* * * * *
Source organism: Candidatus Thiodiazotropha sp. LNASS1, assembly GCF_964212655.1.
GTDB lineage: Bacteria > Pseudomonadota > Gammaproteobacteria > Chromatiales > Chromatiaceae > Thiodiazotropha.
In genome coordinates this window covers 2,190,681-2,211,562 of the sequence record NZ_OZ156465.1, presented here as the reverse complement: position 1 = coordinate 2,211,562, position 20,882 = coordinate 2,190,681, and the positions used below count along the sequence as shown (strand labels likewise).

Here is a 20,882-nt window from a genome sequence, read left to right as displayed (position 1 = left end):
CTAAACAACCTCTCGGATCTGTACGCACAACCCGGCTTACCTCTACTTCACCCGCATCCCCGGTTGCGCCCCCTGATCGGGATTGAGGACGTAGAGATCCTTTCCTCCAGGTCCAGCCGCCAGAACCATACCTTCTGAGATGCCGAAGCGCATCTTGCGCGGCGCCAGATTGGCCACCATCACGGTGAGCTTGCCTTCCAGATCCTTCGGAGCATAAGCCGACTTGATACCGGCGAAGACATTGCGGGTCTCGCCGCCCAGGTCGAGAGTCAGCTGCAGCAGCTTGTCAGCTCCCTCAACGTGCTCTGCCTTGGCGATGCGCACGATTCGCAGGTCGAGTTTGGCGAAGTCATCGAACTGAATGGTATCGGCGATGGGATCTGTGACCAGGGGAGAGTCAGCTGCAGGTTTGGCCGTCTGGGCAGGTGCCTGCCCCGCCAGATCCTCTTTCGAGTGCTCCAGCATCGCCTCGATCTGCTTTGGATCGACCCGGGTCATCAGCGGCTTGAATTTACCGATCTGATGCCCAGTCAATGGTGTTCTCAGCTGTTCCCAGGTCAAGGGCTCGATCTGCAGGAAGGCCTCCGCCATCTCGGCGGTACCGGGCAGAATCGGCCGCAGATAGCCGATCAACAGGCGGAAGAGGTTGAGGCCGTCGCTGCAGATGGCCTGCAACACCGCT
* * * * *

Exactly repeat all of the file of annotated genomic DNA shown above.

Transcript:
Source organism: Candidatus Thiodiazotropha sp. LNASS1, assembly GCF_964212655.1.
GTDB lineage: Bacteria > Pseudomonadota > Gammaproteobacteria > Chromatiales > Chromatiaceae > Thiodiazotropha.
In genome coordinates this window covers 2,190,681-2,211,562 of the sequence record NZ_OZ156465.1, presented here as the reverse complement: position 1 = coordinate 2,211,562, position 20,882 = coordinate 2,190,681, and the positions used below count along the sequence as shown (strand labels likewise).

Here is a 20,882-nt window from a genome sequence, read left to right as displayed (position 1 = left end):
CTAAACAACCTCTCGGATCTGTACGCACAACCCGGCTTACCTCTACTTCACCCGCATCCCCGGTTGCGCCCCCTGATCGGGATTGAGGACGTAGAGATCCTTTCCTCCAGGTCCAGCCGCCAGAACCATACCTTCTGAGATGCCGAAGCGCATCTTGCGCGGCGCCAGATTGGCCACCATCACGGTGAGCTTGCCTTCCAGATCCTTCGGAGCATAAGCCGACTTGATACCGGCGAAGACATTGCGGGTCTCGCCGCCCAGGTCGAGAGTCAGCTGCAGCAGCTTGTCAGCTCCCTCAACGTGCTCTGCCTTGGCGATGCGCACGATTCGCAGGTCGAGTTTGGCGAAGTCATCGAACTGAATGGTATCGGCGATGGGATCTGTGACCAGGGGAGAGTCAGCTGCAGGTTTGGCCGTCTGGGCAGGTGCCTGCCCCGCCAGATCCTCTTTCGAGTGCTCCAGCATCGCCTCGATCTGCTTTGGATCGACCCGGGTCATCAGCGGCTTGAATTTACCGATCTGATGCCCAGTCAATGGTGTTCTCAGCTGTTCCCAGGTCAAGGGCTCGATCTGCAGGAAGGCCTCCGCCATCTCGGCGGTACCGGGCAGAATCGGCCGCAGATAGCCGATCAACAGGCGGAAGAGGTTGAGGCCGTCGCTGCAGATGGCCTGCAACACCGCT